Josh Becker and Joe Ross

Josh Becker and Joe Ross

School districts get to keep and put to use their excess-of-target revenue, if any, raised from local property taxes. County offices of education, in contrast, are not allowed to do so. Instead, millions of dollars are swept each year from county education budgets and sent off to Sacramento.

Where this money ends up is a scandal.

As part of a budget gimmick enacted in 2013-14, tens of millions of dollars in “excess” local property tax revenues raised for the San Mateo and Santa Clara county offices of education are swept away and diverted into — wait for it — the state court system.

Let’s repeat that: The court system.

Shockingly, this is a function of the California Education Code — Section 2578 to be precise — which diverts money from education and effectively puts it into criminal justice.

And to be clear we are talking about a proverbial one-way street. This money does not come back to the county from which it was taken. Our local courts obtain no measurable benefit from this budget gimmick.

We support appropriate funding for the courts. And we are proud that county education offices do a lot of important work focused on youth in the criminal justice system. But our local education dollars should not be diverted — least of all by the Education Code — into the statewide criminal justice system. That’s backwards.

Instead, these “excess” property tax dollars in San Mateo and Santa Clara counties could be used to address the same very serious problem from which those tax dollars arise: the soaring cost of local housing.

These funds could also be used for critical initiatives like the Big Lift, which works to address the achievement gap through intensive early childhood education, or an “Equity Fund” to help districts in which the spending per pupil is significantly lower than others.

But workforce housing is a threshold challenge. School districts from South San Francisco to San Jose are struggling like never before to attract teachers. To borrow a political slogan first made famous in New York City and now sadly just as applicable in Silicon Valley: “The rent is too damn high.”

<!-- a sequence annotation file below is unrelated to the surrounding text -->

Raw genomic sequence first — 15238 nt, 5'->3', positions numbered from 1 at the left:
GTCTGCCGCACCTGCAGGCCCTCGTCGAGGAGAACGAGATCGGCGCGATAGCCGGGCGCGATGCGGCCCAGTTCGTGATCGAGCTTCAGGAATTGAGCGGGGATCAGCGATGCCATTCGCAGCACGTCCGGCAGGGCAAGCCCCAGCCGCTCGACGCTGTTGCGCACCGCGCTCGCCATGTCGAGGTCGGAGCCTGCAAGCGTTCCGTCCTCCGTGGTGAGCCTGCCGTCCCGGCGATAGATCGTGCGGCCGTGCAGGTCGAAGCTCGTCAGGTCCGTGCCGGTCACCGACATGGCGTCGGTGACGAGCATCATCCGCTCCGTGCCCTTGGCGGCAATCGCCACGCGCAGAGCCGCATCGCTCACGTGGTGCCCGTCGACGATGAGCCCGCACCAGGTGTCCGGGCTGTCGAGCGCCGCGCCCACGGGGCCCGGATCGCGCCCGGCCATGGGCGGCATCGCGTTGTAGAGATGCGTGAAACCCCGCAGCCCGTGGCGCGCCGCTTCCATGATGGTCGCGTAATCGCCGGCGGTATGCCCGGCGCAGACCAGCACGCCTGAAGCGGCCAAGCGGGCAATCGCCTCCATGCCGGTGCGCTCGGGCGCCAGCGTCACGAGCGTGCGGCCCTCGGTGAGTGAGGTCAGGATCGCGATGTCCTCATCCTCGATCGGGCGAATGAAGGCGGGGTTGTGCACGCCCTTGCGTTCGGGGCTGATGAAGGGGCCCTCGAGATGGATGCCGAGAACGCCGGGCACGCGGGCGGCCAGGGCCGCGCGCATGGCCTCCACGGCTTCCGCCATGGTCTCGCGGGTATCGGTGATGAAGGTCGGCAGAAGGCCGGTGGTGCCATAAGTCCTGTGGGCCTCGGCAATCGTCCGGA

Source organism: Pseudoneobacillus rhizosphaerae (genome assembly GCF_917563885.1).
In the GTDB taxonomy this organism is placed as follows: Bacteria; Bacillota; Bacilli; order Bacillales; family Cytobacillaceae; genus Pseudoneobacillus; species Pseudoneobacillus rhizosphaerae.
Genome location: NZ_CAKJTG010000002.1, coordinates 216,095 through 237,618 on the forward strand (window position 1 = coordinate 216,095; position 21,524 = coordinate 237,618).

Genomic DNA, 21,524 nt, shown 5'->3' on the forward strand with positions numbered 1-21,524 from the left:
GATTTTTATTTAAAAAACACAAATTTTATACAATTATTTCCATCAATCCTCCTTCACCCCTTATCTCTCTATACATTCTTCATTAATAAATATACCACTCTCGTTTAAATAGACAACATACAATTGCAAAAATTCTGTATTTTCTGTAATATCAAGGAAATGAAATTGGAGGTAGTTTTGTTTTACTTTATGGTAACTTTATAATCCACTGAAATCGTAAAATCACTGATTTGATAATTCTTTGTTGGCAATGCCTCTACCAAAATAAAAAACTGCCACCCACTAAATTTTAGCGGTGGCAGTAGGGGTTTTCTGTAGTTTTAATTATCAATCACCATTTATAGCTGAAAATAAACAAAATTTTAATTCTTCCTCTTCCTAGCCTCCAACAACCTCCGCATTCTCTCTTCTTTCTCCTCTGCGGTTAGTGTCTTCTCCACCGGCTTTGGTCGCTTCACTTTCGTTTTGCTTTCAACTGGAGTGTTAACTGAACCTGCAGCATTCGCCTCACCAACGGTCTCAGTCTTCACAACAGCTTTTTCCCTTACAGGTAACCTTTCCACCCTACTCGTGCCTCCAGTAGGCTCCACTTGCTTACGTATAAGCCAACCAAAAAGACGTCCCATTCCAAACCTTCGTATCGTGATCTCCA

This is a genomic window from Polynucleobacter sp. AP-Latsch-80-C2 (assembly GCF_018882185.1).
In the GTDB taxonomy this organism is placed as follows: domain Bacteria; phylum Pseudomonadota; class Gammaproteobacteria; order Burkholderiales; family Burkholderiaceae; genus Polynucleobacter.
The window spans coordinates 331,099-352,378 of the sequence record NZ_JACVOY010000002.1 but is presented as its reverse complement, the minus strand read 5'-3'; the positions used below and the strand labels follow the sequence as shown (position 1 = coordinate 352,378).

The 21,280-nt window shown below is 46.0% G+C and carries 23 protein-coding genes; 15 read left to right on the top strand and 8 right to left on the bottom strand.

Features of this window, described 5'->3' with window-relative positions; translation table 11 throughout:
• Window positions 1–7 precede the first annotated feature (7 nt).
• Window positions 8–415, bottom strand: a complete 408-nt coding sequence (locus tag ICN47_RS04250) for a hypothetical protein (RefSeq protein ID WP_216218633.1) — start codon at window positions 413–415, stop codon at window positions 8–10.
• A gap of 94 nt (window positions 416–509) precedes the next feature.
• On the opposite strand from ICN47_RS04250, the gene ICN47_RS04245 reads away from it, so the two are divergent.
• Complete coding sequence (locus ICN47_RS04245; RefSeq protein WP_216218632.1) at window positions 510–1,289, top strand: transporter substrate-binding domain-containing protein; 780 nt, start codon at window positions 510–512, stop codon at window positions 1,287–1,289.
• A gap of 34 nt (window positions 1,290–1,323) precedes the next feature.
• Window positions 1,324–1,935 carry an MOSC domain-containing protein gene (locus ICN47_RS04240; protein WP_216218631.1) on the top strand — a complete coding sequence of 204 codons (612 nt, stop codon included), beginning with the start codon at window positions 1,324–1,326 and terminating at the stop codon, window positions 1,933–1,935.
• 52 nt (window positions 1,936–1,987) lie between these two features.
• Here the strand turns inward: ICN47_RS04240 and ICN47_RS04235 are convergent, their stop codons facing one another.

In fact, all public agencies are facing a similar struggle with recruitment. It’s obvious that if teachers and other public employees won’t move here because of the rent, then everyone — homeowners and renters alike — have a serious problem.

We are inspired by the San Mateo County Community College District, which years ago anticipated the soaring costs of housing and built apartments and townhouses for faculty as a recruitment strategy.

It worked.

And now there is a way to build more workforce housing without raising taxes by a single dime.

The sum of local property taxes that our two local county offices of education collect each year in “excess” of their state funding targets is roughly $45 million. These are education dollars. They should not be diverted by budget gimmick into the statewide court system.

These funds would do much more tangible good if they stayed local.

For one, just imagine what $45 million a year could do for affordable teacher housing.

Joe Ross is a trustee of the San Mateo County Board of Education and a former deputy district attorney. Josh Becker is a candidate for the state Senate in District 13.

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(2) comments


Thank you for the information. What action needs to be taken to keep these excess education funds in our local counties? What is the solution and how can we help?

In addition to helping subsidize housing for teachers, perhaps the money should be applied to the unaddressed "elephant in the room"......unfunded liabilities (pensions).......which it is said will devastate California eventually.


Lou this could be fixed with legislation amending a couple of sentences in the Education Code. Stay tuned for ways to help! The first job is to make sure as many elected officials as possible take up this cause.

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